The results of the present research showed that the sewers from the city of Paranaguá were causing pollution in this region indicating that the total coliforms should not be used as indicators of organic pollution in the region, but the fecal coliforms should. In conclusion, high variations in the bacterial ecology were observed along Paranaguá Bay, in spite of the short sampling period. We suggest that more prolonged studies of this environment be carried out.

RESUMO

A variabilidade espacial da concentração de bactérias heterotróficas totais e cultiváveis, assim como de coliformes totais e fecais foi investigada em águas superficiais das baías de Paranaguá e Antonina. Para tanto foram efetuadas coletas ao longo de seis pontos em um transecto entre a entrada da Baía de Paranaguá e a parte interna da Baía de Antonina. Também foram obtidos dados de temperatura, salinidade, oxigênio dissolvido, pH, matéria orgânica particulada, transparência e seston da água. Para a contagem das heterotróficas totais e a avaliação da biomassa bacteriana foi usada a microscopia de epifluorescência. A contagem de heterotróficas aeróbicas foi efetuada com o meio de cultura ZoBell 2216E, preparado com água destilada (0‰) e água salina (32‰). O número mais provável de coliformes totais e fecais foi avaliado através de meio de cultura cromogênico. A ACP dos dados abióticos e bióticos mostrou um gradiente da parte interna da Baía de Antonina para a parte externa da Baía de Paranaguá, com um aumento da concentração de bactérias totais e de heterotróficas cultiváveis halófobas na Baía de Antonina e valores máximos de halófilas na parte mediana da Baía de Paranaguá. O número máximo de coliformes fecais foi observado próximo à cidade de Paranaguá. Concluiu-se que, no que se refere à distribuição bacteriana, a parte externa do estuário é altamente influenciada pelo oceano adjacente e a parte interna tem características tipicamente estuarinas.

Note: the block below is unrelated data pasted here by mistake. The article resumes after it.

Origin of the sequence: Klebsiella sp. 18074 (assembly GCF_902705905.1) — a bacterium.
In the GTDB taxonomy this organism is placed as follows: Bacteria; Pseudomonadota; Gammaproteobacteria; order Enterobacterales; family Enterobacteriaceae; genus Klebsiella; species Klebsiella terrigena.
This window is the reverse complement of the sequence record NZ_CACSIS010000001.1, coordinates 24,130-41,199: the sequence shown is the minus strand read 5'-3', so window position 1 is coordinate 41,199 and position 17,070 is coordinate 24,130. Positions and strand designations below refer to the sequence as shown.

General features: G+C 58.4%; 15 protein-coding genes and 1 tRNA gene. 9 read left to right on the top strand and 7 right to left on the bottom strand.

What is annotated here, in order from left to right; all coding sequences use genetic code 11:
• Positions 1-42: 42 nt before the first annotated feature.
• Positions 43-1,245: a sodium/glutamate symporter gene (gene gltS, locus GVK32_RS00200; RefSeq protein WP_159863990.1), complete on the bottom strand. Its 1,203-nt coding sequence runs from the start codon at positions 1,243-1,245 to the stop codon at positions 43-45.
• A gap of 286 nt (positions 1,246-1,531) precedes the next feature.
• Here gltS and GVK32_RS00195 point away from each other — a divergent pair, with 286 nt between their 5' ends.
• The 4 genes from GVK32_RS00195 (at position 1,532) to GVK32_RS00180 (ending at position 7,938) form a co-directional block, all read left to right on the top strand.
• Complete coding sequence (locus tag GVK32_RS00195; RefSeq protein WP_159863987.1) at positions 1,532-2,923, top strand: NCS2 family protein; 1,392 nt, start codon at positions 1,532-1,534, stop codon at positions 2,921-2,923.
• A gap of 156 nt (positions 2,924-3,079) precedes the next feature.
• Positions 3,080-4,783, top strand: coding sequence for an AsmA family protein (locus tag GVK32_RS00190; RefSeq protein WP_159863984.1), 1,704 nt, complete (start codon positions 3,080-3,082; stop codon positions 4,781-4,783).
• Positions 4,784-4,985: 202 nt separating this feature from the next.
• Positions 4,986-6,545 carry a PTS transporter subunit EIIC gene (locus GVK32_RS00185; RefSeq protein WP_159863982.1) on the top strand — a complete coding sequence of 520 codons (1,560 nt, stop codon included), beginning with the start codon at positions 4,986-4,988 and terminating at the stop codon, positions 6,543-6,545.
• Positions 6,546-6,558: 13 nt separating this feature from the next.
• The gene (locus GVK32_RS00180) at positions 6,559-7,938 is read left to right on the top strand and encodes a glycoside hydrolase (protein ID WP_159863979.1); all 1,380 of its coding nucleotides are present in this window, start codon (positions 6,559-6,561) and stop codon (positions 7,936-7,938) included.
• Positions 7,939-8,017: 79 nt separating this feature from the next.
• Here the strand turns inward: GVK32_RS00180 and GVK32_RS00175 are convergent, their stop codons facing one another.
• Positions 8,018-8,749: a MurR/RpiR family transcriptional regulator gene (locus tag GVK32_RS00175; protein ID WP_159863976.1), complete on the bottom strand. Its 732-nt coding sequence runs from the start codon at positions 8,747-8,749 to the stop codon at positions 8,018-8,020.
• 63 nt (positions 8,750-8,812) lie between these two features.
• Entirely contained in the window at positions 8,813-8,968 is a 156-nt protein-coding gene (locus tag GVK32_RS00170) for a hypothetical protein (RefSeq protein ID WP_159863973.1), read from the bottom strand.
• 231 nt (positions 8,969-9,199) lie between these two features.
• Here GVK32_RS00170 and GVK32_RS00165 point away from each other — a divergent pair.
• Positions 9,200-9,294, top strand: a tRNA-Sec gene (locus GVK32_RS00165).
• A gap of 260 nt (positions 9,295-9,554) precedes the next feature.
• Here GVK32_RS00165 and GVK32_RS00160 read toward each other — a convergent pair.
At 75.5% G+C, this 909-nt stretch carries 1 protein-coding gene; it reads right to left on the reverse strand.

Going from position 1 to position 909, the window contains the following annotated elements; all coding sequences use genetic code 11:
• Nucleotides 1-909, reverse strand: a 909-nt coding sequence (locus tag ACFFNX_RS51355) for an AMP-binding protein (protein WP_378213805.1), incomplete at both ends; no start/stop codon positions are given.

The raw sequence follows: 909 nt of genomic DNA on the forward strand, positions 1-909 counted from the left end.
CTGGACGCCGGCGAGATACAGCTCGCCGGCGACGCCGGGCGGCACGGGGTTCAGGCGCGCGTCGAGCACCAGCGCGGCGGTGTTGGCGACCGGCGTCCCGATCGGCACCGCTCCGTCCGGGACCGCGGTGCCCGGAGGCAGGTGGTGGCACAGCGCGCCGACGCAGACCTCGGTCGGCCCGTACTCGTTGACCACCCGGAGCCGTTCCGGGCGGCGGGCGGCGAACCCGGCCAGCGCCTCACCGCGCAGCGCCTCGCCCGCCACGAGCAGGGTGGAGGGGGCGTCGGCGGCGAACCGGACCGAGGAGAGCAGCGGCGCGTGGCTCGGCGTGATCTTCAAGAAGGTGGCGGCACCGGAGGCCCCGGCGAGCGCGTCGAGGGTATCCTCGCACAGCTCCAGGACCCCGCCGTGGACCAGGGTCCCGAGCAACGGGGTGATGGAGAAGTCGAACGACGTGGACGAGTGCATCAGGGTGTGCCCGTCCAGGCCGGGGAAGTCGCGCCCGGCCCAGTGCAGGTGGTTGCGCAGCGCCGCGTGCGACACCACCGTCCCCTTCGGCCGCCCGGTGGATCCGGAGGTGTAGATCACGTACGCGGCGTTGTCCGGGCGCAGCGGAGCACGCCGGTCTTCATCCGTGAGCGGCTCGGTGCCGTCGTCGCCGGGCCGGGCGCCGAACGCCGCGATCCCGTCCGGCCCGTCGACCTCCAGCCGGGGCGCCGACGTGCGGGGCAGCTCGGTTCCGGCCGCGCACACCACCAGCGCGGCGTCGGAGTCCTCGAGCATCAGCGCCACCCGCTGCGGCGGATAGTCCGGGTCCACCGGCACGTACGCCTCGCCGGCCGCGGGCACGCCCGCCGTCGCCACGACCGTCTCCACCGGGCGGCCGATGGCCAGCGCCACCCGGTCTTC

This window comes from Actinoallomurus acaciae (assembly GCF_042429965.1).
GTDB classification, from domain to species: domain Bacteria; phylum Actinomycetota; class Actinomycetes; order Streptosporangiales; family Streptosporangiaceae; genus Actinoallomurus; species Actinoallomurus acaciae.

Received: April 14, 2000;

Revised: July 31, 2000;

Accepted: March 19, 2001.

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  • *
    Author for correspondence

Publication Dates

  • Publication in this collection
    07 Oct 2002
  • Date of issue
    Mar 2002

History

  • Accepted
    19 Mar 2001
  • Reviewed
    31 July 2000
  • Received
    14 Apr 2000